It’s taken a while for singer/pianist James Tillman to create his own sound, a unique blend of ‘70s-inspired soul and ‘90s-leaning R&B that he calls “silk noise.” If his music feels somewhat familiar, it’s supposed to; it’s meant to land softly on your ear, much like the work of Teddy Pendergrass and Maxwell. But as Tillman explains, “silk noise” is more than just R&B; there are subtle nods to classical and hip-hop as well. Modern popular music “is compressed and a barrage of sounds on your ear,” he says. “As someone who grew up playing classical music, I have an appreciation for those sorts of ebbs and flows. There’s a lot of quiet moments, a lot of loud moments, and there’s nuance there that you get a chance to hear.”
“To me,” Tillman continues, “‘silk noise’ is about honoring the traditions of R&B that I love, but also having the respect and attention to the nuance of having a varied listening experience of a song. It’s a reminder that there’s different ways you can listen to music, and there’s different tones, different styles and things that can be incorporated to elevate that experience.” In turn, Tillman’s new album, Modern Desires, is equally steeped in the past and present, a breezy collage of sophisticated soul and pop with broader musical affinities. “Whether it’s coming through your speakers or coming through your headphones,” he says, “it’s gonna be impactful, hopefully.”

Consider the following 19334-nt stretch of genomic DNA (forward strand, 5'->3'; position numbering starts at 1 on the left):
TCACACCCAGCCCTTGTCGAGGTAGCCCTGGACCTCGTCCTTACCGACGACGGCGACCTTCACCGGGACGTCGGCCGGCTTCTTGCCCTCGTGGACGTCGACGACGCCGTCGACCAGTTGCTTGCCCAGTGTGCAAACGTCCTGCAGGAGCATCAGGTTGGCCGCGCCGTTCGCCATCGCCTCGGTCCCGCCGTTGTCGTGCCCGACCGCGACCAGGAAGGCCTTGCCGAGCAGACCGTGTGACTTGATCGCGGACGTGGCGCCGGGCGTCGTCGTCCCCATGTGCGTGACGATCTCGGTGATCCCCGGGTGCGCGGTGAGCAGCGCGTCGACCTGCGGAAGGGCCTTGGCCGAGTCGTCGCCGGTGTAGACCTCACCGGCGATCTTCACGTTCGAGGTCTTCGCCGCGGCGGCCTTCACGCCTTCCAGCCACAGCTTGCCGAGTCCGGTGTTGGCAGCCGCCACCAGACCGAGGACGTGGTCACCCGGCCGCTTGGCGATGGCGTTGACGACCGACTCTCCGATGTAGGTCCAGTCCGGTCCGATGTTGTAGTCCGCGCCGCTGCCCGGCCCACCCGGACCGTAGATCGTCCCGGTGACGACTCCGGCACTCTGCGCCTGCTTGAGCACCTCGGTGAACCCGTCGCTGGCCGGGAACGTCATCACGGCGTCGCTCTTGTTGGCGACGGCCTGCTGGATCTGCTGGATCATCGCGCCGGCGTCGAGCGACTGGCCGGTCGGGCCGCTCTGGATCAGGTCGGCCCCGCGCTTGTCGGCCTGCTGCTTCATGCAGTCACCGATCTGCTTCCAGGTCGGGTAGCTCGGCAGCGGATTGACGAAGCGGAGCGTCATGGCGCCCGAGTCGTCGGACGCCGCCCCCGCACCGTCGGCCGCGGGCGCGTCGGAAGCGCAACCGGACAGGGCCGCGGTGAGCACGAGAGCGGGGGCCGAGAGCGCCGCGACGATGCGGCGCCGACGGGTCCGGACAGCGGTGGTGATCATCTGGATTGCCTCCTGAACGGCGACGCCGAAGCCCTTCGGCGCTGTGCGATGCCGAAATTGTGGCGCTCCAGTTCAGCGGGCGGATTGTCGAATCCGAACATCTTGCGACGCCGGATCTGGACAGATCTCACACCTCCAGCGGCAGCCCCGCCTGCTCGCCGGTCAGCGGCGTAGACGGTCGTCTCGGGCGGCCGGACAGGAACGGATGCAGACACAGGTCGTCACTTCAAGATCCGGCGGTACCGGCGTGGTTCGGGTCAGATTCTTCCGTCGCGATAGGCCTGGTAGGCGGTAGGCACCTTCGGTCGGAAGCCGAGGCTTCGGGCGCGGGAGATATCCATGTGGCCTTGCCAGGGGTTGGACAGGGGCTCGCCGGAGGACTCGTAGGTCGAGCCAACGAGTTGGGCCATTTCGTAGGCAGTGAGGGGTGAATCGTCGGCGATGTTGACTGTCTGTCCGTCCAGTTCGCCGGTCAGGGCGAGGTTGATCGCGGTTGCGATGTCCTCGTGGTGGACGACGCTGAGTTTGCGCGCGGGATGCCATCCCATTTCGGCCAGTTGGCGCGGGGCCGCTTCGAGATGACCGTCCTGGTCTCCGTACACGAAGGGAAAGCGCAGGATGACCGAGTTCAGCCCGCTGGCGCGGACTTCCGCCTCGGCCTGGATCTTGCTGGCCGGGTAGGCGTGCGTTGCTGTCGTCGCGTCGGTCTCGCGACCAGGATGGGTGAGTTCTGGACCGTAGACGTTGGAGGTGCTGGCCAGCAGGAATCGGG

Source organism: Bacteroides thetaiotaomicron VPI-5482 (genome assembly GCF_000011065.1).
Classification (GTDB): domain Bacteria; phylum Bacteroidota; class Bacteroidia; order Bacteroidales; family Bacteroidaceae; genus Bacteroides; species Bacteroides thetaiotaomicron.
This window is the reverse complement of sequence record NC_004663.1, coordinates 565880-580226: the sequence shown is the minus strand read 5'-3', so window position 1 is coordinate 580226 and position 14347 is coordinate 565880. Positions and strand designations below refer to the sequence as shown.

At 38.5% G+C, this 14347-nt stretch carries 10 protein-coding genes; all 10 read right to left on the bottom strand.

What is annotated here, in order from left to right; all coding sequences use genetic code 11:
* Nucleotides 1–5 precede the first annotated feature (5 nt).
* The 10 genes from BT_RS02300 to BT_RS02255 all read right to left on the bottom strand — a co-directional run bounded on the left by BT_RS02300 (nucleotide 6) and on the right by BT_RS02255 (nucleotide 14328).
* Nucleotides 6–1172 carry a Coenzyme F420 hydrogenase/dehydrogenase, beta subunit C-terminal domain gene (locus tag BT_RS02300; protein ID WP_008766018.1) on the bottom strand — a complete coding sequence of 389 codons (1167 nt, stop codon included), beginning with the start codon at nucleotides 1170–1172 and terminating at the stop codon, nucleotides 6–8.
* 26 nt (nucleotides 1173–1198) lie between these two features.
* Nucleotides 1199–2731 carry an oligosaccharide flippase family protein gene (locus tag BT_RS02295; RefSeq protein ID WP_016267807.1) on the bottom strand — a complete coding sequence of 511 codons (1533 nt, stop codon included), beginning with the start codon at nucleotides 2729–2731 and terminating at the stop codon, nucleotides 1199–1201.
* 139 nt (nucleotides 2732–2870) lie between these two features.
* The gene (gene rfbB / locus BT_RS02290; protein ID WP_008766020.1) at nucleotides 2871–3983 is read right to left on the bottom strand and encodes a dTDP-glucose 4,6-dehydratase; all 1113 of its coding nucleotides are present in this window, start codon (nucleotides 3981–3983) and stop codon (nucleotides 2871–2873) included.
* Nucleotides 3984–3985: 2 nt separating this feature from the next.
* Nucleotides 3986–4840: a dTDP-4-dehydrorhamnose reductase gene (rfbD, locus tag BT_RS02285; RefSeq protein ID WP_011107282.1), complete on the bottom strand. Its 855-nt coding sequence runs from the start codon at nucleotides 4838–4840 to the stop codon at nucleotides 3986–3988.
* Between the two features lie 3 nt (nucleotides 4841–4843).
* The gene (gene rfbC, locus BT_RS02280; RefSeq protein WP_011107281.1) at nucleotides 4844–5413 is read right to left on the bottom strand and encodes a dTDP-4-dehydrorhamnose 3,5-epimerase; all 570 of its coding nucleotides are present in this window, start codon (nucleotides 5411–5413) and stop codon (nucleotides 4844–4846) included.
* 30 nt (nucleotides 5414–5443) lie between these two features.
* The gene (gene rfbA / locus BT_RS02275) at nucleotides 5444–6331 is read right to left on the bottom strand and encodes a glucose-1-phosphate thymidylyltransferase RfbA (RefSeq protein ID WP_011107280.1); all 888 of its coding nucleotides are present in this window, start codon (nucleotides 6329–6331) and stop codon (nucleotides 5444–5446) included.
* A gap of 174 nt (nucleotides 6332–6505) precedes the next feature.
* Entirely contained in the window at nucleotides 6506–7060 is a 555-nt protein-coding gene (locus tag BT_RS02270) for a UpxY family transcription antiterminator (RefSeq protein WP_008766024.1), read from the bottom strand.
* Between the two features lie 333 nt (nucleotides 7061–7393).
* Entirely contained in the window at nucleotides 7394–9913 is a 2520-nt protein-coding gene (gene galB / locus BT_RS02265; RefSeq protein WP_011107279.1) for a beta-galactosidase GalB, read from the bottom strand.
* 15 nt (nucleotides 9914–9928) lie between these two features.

Long before Tillman was an established musician, he was a military brat who grew up in the Washington, D.C. area. As a baby, his family lived on Bolling Air Force Base in the Southeast quadrant of the city. By the time he was in elementary school, his parents had settled in Suitland, a nearby town just across the border in Prince George’s County, Maryland. For middle school, he attended Eugene Burroughs in Accokeek. Then for high school, Tillman went to DeMatha, the prestigious Hyattsville Catholic school known for its world-class basketball program. In his senior year, he started going to open mics in D.C. and Northern Virginia, where he started performing his own self-written songs on a Yamaha electric keyboard that he lugged from gig to gig. “I was a bit rough around the edges,” Tillman admits with a laugh. “It was a train wreck, actually.”
He didn’t really grow up in a musical family. Surely they played music around the house, but aside from an uncle who played in a band in high school, Tillman was the only one interested in a full-time music career. “A lot of my musical trajectory came from bands,” he recalls. “I played clarinet for a long time, all the way through high school. And then I sang in my church choir.” After graduating high school, Tillman went to the University of Virginia in Charlottesville with dreams of working in the management side of the music industry. He still wanted to create and perform, but he learned quickly that UVA didn’t feed his artistic spirit. He joined a student-run record label, but even that didn’t satisfy his creative urge, so he decided during his sophomore year to transfer to The New School in Manhattan. “I made a choice and said ‘I really want to create, that’s the element of the music industry that I’m most excited about,’” Tillman says. “I didn’t want to become this unhappy person. A lot of people were like, ‘No, you can stay and finish your education, then you can do whatever you want.’ It became apparent to me that I was gonna have to disappoint some people by sticking to my guns and trusting the decision I wanted to make.”